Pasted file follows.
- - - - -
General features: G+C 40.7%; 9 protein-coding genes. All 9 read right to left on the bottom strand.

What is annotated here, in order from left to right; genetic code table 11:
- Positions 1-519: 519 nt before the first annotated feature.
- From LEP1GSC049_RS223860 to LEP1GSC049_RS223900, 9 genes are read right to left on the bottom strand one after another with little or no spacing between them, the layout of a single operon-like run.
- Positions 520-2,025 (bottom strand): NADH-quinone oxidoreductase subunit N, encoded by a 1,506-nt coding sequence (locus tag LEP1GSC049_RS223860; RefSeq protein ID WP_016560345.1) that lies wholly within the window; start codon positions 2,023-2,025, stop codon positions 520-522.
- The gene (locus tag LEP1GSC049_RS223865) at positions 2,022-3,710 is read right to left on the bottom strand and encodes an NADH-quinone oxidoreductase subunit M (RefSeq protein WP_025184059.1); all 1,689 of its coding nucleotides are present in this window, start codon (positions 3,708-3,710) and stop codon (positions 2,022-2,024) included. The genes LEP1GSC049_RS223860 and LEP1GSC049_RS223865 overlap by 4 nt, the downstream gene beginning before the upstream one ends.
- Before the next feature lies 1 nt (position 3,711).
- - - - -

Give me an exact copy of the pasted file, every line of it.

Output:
General features: G+C 40.7%; 9 protein-coding genes. All 9 read right to left on the bottom strand.

What is annotated here, in order from left to right; genetic code table 11:
- Positions 1-519: 519 nt before the first annotated feature.
- From LEP1GSC049_RS223860 to LEP1GSC049_RS223900, 9 genes are read right to left on the bottom strand one after another with little or no spacing between them, the layout of a single operon-like run.
- Positions 520-2,025 (bottom strand): NADH-quinone oxidoreductase subunit N, encoded by a 1,506-nt coding sequence (locus tag LEP1GSC049_RS223860; RefSeq protein ID WP_016560345.1) that lies wholly within the window; start codon positions 2,023-2,025, stop codon positions 520-522.
- The gene (locus tag LEP1GSC049_RS223865) at positions 2,022-3,710 is read right to left on the bottom strand and encodes an NADH-quinone oxidoreductase subunit M (RefSeq protein WP_025184059.1); all 1,689 of its coding nucleotides are present in this window, start codon (positions 3,708-3,710) and stop codon (positions 2,022-2,024) included. The genes LEP1GSC049_RS223860 and LEP1GSC049_RS223865 overlap by 4 nt, the downstream gene beginning before the upstream one ends.
- Before the next feature lies 1 nt (position 3,711).